What according to you is the need of a university to be active on social media? How does it impact the recruitment scenario of university?
Social Media has become an essential part of every business nowadays and universities have also begun to implement social media presence across platforms. Universities are fortunate to already have such a specific and dedicated audience. This audience is made up of students (prospective, current, former), faculty, educators, and more — all of whom are directly connected with or interested in the university.
Being active on social media can help universities in reaching out to its vast number of stakeholders. Universities can also use these platforms to build an active community, which would involve sharing relevant and interesting content and inviting the online community to participate in the events. An active, engaged community is a sign of a thriving relationship as the connection and interaction need two-way communication. Social Media can also help the universities in keeping their audiences informed and updated, monitor reputation and measure the success of a campaign.
What kind of content (direct ad/student success stories/event plans/knowledge based write-ups) does your university prefer sharing on social network to boost recruiter’s interest?
While the bulk of our posts are direct representations of our university online, we are careful not to be doing the same types of posts all the time. While the primary goal is about attracting new students as also the recruiters via social media, same type of posts get stale quickly and people will simply stop paying attention. Instead, we vary our posts and create interest in many different areas, like:- News, Research Published, Student activity Highlights, Sports Updates, Campus Events etc
What platform or websites do you prefer to seek a recruiter for campus hiring?
For campus hiring the best social media platform is Linkedin, as it keeps all engagements professional and it’s easy to connect with companies.
Fake recruiters usually spell ‘jobs’ as ‘j0bs’, or they use a picture with text ‘jobs’, in order to circumnavigate the filters
What’s the response rate of recruiters once you send a campus drive proposal over social media? Do they take it serious?
For our categories of recruiters, the response rate is very high. We do not however do specific drives but find other creative ways of engaging with them.
Do you see any major difference in the way Indian Universities and Foreign Universities handle their social media handles?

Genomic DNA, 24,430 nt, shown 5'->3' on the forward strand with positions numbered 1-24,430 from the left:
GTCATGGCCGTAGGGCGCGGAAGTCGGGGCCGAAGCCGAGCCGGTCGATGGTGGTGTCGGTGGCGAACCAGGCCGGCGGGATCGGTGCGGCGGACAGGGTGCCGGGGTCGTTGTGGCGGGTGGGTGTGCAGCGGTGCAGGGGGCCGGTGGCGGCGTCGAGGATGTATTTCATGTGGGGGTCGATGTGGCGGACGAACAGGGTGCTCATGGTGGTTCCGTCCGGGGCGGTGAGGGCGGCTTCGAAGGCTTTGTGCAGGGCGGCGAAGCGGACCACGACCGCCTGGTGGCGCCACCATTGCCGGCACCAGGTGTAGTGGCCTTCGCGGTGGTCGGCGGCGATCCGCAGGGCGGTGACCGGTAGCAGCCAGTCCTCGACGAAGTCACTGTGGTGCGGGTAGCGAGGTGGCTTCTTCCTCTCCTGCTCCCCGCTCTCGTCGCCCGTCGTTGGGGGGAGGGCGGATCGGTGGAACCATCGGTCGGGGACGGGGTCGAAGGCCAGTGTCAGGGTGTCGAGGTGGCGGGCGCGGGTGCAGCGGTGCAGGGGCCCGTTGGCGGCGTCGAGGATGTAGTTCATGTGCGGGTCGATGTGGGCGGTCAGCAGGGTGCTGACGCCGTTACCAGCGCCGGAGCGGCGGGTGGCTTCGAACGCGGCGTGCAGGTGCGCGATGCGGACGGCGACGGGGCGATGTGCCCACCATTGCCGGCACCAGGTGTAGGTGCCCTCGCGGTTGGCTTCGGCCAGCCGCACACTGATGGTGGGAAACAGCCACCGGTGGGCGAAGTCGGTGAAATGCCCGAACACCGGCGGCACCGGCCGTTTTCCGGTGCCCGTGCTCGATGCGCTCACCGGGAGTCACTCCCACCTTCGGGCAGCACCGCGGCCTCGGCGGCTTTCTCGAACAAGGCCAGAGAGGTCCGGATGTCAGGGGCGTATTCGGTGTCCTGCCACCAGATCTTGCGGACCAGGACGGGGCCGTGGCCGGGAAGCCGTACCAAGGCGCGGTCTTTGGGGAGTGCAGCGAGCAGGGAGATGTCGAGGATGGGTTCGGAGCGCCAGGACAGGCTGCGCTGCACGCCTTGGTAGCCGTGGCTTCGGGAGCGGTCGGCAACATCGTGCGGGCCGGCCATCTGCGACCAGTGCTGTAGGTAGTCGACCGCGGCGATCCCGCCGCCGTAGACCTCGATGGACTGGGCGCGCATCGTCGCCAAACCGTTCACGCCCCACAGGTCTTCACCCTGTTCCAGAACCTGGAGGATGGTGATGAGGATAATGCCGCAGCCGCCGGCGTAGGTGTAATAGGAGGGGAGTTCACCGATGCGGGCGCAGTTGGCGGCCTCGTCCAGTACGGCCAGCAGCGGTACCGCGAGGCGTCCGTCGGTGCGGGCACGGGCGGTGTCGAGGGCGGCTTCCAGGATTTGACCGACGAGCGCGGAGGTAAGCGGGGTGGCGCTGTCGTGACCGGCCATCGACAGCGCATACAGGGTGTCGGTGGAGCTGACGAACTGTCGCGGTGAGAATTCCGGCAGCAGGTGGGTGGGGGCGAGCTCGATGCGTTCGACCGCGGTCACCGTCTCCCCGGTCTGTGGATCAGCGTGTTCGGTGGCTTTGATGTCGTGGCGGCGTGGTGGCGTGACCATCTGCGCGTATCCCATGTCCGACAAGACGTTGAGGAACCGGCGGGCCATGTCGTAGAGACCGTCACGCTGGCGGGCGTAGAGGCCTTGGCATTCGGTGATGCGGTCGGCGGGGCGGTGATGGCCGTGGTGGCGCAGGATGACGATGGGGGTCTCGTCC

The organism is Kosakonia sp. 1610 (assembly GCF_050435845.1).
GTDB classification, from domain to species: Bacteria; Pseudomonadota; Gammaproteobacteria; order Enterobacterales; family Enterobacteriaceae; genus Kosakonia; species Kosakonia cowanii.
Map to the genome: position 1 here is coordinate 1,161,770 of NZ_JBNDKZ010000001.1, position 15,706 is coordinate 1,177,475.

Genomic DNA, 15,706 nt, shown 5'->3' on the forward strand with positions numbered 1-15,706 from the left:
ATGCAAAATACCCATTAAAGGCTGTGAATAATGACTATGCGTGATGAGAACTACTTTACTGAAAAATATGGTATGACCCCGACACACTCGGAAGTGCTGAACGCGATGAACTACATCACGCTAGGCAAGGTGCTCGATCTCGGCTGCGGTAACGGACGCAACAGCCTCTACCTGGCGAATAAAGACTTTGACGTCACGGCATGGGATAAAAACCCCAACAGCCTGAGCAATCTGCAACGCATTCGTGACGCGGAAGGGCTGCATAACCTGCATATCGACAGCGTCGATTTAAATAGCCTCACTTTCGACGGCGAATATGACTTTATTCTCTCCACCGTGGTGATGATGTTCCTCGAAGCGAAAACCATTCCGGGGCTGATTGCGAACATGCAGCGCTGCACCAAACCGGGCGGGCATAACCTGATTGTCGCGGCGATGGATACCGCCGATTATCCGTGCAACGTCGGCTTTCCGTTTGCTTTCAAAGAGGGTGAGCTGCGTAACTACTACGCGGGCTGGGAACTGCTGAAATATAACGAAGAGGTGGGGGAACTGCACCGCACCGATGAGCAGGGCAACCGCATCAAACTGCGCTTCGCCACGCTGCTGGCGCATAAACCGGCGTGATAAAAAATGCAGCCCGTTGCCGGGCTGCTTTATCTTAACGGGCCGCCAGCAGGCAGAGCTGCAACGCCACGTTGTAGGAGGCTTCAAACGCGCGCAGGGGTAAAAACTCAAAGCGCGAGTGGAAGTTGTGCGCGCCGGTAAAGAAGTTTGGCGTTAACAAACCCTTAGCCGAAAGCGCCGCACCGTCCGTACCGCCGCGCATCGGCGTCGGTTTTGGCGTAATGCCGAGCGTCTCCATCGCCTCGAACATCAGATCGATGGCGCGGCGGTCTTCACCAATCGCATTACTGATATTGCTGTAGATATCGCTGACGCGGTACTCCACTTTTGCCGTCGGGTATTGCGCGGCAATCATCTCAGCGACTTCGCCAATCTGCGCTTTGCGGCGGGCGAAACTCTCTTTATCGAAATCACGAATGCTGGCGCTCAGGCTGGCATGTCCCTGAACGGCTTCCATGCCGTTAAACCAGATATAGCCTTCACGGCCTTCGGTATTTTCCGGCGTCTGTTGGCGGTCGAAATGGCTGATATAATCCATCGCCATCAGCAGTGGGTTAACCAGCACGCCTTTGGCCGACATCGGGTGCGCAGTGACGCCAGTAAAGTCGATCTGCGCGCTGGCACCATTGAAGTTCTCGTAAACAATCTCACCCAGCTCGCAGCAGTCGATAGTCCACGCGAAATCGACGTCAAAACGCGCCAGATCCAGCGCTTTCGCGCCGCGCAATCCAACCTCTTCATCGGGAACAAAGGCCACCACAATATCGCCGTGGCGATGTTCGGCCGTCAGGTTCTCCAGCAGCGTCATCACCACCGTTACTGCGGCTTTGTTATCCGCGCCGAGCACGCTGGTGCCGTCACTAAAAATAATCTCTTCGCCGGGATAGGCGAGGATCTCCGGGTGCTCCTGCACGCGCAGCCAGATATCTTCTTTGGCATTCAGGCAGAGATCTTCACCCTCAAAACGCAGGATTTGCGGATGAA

Indian universities have just begun to use social media and so their approach is still in its infancy. Their content is still week, devoid of interesting stories or active contents like podcasts and live streaming. They have not started using analytics. Nor have they started involving their own students as part of the strategy.
How do you differentiate between a genuine versus fake recruiters on social media? What strategies do you apply?
There have been an increasing number of instances recently, relayed by the members of various career forum groups on LinkedIn, of fake recruiters trying to obtain LinkedIn users’ sensitive information by sending out bogus job offers. These fraudsters are by no means restricted to LinkedIn – they can also be found across Twitter and Facebook. These fake recruiters usually displayed very similar characteristics, such as; they bill themselves as recruiters for fake firms or are supposedly self employed, they copy text from profiles of real professionals and paste it into their own, they primarily use photos of women pulled from stock image sites or of real professionals.
There are however many obvious, tell-tale indicators of a fake recruiter’s page – If the recruiter’s LinkedIn profile has few connections or doesn’t have complete information, be on your guard. Copy the recruiter’s photo and text from their LinkedIn profile, then paste it into Google and perform a search. Scammers often steal information from legitimate listings to create their fake profile. Verify that his email address matches the genuine company’s site email address. Google the person’s name plus the word “scam” to see if anyone else has posted any complaints. Such people usually spell ‘jobs’ as ‘j0bs’ on their profile, or they use a picture with the text ‘jobs’, so they’re able to circumnavigate the LinkedIn filter and many other such pointers.
Does your university appoint any social media manager to handle the web presence? If yes, how does it help?
Our social media is handled by a group of faculty and not by a manager as it keep the posts real and authentic and ‘true to character’.